“You see, wherever you look, only vanity is on the ground. What this day builds, that tomorrow rips apart.” With the famous poem by Andreas Griffius – from 1637! – He begins a documentary about the change in work, which was observed in the former motor cities of Bochum and Detroit. The directors allowed the inhabitants of these cities to read lines of the Baroque poet, which seemed strange to them, but also experienced the fleetingness of everything on Earth: “It is as if he understood it,” one of them comments. “It sounds like a depression,” another.
How do people deal with it when their livelihood suddenly collapses? How do cities survive when tens of thousands of jobs are lost in one fell swoop? “We Are Detroit,” directed by Ulrike Franke and Michael Loeken, which will be in theaters starting Thursday, shows parallels between Detroit’s “Motor City” with ghost areas and Bochum, where the “innovation district” on the site of a former Opel was located. Create the eloquent name “Mark 51° 7”. They meet in Detroit urban gardeners And tailors of “perfect” jeans watch the opening of the DHL parcel parlour in Bochum with 600 precarious jobs. Do such projects replace an entire industry?
Kids with supposed dream jobs are, after all, mere henchmen of rich corporations
Since the pandemic, the question of how we want (and how we can) act in the future has become more pressing. Is the four-day week or the five-hour day coming? Will there finally be more women on boards? How about right in the home office? will digital leaders perform differently? “We Are All Detroit” looks wistfully at the end of the industrial age, as if working in a steel mill or an automobile factory was always a nice thing. Previous guest workers at Opel were not asked about this.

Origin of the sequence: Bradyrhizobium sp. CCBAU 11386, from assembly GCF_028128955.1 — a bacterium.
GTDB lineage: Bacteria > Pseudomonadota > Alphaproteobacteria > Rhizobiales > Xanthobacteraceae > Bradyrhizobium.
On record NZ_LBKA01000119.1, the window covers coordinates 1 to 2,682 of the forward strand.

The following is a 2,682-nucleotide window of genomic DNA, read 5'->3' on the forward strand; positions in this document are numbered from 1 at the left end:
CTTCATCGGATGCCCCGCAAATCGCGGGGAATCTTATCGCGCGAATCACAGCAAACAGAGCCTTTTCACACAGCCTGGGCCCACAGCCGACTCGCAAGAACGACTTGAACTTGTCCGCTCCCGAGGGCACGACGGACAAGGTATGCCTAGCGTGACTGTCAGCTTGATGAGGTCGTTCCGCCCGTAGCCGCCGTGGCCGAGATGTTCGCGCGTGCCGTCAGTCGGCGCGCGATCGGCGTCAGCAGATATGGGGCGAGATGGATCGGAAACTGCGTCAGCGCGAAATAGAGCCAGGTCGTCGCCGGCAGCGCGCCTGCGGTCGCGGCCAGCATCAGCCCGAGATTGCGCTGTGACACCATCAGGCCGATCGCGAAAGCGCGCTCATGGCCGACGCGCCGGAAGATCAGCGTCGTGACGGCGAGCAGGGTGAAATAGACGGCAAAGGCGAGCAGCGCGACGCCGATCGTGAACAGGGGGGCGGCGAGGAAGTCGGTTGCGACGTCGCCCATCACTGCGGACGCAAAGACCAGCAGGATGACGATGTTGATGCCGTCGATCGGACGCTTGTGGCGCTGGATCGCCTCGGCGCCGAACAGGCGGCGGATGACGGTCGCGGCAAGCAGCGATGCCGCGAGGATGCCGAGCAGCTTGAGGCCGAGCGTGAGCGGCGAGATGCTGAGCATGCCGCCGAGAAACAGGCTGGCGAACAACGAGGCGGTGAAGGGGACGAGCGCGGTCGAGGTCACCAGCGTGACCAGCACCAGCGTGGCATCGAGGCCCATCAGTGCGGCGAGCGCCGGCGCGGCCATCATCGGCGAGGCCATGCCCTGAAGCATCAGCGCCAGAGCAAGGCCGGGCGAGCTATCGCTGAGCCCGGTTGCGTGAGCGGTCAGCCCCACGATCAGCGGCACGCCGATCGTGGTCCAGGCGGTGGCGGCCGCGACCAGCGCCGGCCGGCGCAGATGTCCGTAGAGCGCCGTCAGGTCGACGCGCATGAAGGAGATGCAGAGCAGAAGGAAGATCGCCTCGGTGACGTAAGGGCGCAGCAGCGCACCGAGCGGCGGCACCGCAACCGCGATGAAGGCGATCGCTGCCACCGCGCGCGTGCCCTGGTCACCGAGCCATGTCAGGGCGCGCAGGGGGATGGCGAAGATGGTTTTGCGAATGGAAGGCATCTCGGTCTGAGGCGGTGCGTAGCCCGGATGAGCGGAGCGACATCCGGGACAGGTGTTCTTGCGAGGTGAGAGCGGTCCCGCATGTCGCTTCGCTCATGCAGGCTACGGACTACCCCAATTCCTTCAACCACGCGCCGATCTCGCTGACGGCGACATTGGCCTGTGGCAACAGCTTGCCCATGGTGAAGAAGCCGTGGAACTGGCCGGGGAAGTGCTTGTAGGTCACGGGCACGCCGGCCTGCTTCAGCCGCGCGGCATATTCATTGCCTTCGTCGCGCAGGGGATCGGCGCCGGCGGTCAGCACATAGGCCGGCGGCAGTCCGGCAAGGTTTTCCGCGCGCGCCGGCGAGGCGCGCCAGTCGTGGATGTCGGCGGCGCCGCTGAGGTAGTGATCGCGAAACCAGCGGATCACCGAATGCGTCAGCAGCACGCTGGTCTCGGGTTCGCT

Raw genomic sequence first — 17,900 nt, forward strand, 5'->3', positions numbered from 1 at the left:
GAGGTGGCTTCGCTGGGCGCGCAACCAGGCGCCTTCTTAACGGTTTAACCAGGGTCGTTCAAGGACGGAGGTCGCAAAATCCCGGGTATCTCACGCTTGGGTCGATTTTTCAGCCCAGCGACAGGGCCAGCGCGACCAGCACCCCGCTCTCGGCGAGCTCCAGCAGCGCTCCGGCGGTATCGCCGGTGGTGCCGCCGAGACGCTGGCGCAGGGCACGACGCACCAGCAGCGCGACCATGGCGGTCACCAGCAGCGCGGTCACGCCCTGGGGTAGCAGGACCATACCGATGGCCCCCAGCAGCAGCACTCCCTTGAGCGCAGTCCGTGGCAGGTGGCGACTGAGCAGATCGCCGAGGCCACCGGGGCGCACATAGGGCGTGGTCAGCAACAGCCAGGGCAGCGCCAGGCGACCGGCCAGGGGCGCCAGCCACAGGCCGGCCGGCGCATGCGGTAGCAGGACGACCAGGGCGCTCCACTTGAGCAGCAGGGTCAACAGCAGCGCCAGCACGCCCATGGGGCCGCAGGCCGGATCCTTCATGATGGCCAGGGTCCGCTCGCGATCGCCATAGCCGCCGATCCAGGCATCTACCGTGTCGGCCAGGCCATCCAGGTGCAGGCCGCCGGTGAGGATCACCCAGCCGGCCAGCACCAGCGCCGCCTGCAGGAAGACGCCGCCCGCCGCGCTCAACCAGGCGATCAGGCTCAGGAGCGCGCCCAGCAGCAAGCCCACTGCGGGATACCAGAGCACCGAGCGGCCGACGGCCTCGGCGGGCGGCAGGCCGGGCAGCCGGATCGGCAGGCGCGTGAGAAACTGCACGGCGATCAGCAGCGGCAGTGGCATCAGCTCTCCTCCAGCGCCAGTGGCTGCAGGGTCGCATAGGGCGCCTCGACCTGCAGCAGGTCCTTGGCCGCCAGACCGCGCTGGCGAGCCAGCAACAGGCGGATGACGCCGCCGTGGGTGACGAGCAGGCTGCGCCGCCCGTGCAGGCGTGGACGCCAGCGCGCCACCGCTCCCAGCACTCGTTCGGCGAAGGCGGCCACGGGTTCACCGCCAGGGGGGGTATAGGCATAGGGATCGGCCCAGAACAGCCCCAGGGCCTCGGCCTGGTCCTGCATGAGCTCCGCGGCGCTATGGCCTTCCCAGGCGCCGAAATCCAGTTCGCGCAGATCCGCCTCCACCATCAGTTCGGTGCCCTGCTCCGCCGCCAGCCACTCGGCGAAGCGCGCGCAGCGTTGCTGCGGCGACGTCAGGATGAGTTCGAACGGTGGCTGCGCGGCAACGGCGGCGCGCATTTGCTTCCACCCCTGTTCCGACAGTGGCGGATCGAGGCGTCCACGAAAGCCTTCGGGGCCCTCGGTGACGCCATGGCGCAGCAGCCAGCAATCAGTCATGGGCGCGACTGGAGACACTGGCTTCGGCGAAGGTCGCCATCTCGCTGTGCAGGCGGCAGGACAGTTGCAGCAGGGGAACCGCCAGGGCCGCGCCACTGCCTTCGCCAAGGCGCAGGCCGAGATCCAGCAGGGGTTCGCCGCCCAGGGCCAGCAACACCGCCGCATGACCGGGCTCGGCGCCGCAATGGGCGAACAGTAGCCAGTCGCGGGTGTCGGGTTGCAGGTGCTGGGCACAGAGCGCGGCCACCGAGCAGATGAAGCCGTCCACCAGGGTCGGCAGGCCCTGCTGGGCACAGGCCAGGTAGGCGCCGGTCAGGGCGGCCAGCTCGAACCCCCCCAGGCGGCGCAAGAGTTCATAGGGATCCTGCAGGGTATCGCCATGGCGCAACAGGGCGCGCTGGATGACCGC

The Munich Dockfest, which runs until May 22nd, is launching one of its film series “Brave New Work”. It already bears the dystopian character of many of the ideas in its title. What does it look like, the brave new world of work that is replacing the workbench and assembly line? According to the filmmakers, digitization has not only changed the professional world itself, but has also changed many people’s idea of what a “good” job can actually be.
Jimmy and Nico seem to have achieved what many dream of: they don’t have to deal with annoying bosses and earn big income – by posting their sex as a “verified couple” on the internet. “Pornfluencer” by Joscha Bongard shows them in action and as lovers, which is almost the same. They start the day with motivational phrases in front of the mirror: “I am beautiful”, “I deserve to be rich” or “Every woman thinks I am a nymphomaniac.” This is followed by fitness training, shooting mini movies, later processing and posting on social media: Jamie’s sexy but adult videos on Tiktok aim to attract users on Twitter, with the following link leading to paid porn for the two.
“Pornfluencer” leaves the viewer confused, the film is increasingly disturbing. Jamie says some of her friends couldn’t understand why she was doing porn, which Jamie doesn’t: “I make a lot of money, I do a good job, I feel free, I have a nico—I can’t do better than that.” Meanwhile, Niko is sitting next to her with his legs wide apart (who knows the meaning of the word the man She wants to see a photographer, and she can’t find a better example) and be recognized as her “boss”. Coming from the pickup truck scene, he chats with 18-year-old virgin Jamie in sex movies, which he says he enjoys more than you do. But Jimmy doesn’t seem to mind at all.